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Lakewood's Storm Water Runoff Under the EPA Microscope

Officials hope to comply with federal guidelines, but with a price tag of hundreds of millions of dollars, the city can’t swing it.

City officials concede that for the past 100 years in Lakewood, “the solution to pollution was dissolution.”

That’s no longer an option.

With Lakewood reporting in 2010 that 91.4 million gallons of storm/sewer water were dumped into Lake Erie, the EPA is forcing the city to make some changes.

Those fixes to the city’s infrastructure could be expensive — as much as $500 million. The city is working on an agreement with the US EPA to address the problem.

Lakewood’s combined sewers are designed to take all flows to the , which can process about 20 million gallons per day. However, during storms, the volume of water entering the combined sewer system can exceed both the capacity of the combined sewers and the treatment plant.

What doesn’t make it to the treatment plant ends up in the lake — with fish, swimmers and drinking water. 

That just doesn’t float with stringent environmental standards that regulate outflow into the nation’s rivers, streams and lakes. 

Joe Beno, the city’s director of public works, said the actual amount of sewage deposited into Lake Erie is much less than 91.4 million gallons.

Hardly noticeable, he said.

“Lakewood is not discharging direct sewage into the lake — nothing goes into the lake unless it rains,” Beno said, adding that it’s difficult to measure the actual percentage of raw sewage in the discharge. “It’s mostly rainwater.”

Lakewood Mayor Michael Summers said the next step is to use computer models to show what happens under certain weather conditions — and where. 

There are about 70 water meters throughout the city inserted into the sewers that collect data about where the volume exceeds and at what points.

The city, facing the possibility of $10,000 fines each day for failure to comply, is seeking a solution.

“Our hope is that we can demonstrate our willingness to comply on an incremental basis with infrastructure changes that make sense — that actually solves the problem,” Summers said. “The danger is to spend $200 million on one big strategy and have it not work. What a disaster.”

“There will need to be multiple solutions in Lakewood — it’s not going to be one fix.”

Here are a few of them:

  • One option is to tear up all the streets in the city and install a completely new system. But with a price tag in the hundreds of millions of dollars, Beno said that is out of the question: “I would hope that the EPA wouldn’t bankrupt a city just to do that."
  • Some communities take 20-foot interceptor tunnels that allow for a slower release of water that prevents large dumps of storm-water into the lake. Summers said that might be “some” of the solution, but right now it’s only an option. 
  • City officials are considering offering incentives to homeowners who disconnect their gutters.
  • Rain barrels are an option, but they can fill up fast. For a two-hour storm, that might not be sufficient, Summers said.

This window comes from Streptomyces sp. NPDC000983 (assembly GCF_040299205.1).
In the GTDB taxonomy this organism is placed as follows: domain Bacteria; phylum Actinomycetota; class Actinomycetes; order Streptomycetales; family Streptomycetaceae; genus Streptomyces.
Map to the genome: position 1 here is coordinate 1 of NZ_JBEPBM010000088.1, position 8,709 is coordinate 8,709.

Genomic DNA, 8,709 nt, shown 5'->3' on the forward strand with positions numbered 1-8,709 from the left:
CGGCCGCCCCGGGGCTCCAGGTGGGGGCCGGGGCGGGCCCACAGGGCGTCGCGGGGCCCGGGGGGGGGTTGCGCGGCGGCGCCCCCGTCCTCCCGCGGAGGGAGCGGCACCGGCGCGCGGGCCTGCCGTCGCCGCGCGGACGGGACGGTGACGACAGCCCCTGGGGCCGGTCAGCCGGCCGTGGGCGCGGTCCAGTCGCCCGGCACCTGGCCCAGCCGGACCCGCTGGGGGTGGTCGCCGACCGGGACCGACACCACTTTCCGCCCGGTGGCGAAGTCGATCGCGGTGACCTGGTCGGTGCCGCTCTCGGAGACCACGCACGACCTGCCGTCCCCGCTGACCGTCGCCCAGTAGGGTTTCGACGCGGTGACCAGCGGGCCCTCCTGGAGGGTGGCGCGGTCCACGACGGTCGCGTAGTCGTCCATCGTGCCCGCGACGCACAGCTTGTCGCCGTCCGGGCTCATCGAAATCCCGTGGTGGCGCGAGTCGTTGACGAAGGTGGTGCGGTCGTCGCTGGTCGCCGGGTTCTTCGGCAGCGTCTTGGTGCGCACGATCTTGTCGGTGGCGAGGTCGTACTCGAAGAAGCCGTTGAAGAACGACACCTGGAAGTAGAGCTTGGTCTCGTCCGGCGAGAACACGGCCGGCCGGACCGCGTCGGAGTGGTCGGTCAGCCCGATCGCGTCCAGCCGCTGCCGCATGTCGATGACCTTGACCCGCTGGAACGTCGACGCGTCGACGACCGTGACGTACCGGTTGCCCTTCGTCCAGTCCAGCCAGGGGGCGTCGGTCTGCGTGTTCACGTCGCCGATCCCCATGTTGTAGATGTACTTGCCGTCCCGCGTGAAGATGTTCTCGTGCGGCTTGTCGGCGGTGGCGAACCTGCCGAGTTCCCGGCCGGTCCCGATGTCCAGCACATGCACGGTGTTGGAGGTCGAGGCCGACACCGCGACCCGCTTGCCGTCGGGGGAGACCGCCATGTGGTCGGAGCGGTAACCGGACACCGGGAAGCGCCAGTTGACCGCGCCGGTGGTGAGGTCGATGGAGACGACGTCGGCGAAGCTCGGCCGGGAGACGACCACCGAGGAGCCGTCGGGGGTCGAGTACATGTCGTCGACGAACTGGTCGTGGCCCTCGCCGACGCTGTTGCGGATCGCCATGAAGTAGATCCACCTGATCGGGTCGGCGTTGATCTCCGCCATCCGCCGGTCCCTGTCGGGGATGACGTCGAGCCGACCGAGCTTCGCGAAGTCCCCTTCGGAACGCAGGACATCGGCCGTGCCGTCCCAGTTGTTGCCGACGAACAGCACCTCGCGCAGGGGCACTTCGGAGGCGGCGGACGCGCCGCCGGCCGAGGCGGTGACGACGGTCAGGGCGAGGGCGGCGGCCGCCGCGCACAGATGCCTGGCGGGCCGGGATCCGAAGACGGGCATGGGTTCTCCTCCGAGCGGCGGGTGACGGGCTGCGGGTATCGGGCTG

• The city is asking new developers to build retention swales under new parking lots. Some places, such as Dunkin Donuts and Garfield Middle, already have them.

“Who benefits from clean water out of Lake Erie? Lakewood," Summers said. "We want to do it. We’ve just got to make sure that we can afford it make sure that whatever we do works.”

Pat Ballasch September 15, 2011 at 05:25 PM
I talked with an engineer from the wast water plant when Lakewood had an engineering study. (3-5 yrs. ago) He said, storm water and sanitary (sewage) are treated differently. He suggested enlarging the treatment plant would be more cost effective than boring huge tunnels under the city to store water till it could be treated. I have a question. If storm water from streets is primary treated to remove petroleum products, would we be further ahead paving our streets with concrete? I know it's initially more expensive but the life is longer. Would that cut down the amount of storm water treatment? Are the merits of different solutions on a web site?
Colin McEwen September 15, 2011 at 05:38 PM
Pat, seems like a fair question...
Steve September 15, 2011 at 07:25 PM
Seems to me that not to long ago Lakewood did indeed disconnect some rain gutters from target streets. They paid to run a direct line, then paid to rehook it back up as it was, saying it just wasn't working. Anyone remember that? And asking new developers to build swales, what gives, they should be mandatory in Lakewood under new lots, but thats far to easy. I guess our city planners have better solutions. Spend 500 million or waste $10,000.00 a day. Go figure
Jerry Gubanich September 20, 2011 at 07:14 PM
Rainbarrels would be the biggest bang for the buck. Connect hose to your garden from rainbarrel and your done. It even decreases substantially water in your basement.
Jerry Gubanich September 20, 2011 at 07:18 PM
Rain barrels give the biggest bang for the buck. Connect rainbarrel to garden with hose. Thats it. The rainbarrel will substantially cut down on damp basements in Lakewood. I don't believe much hydrocarbon comes from the asphalt street. There is very little leaching from that type of asphalt.

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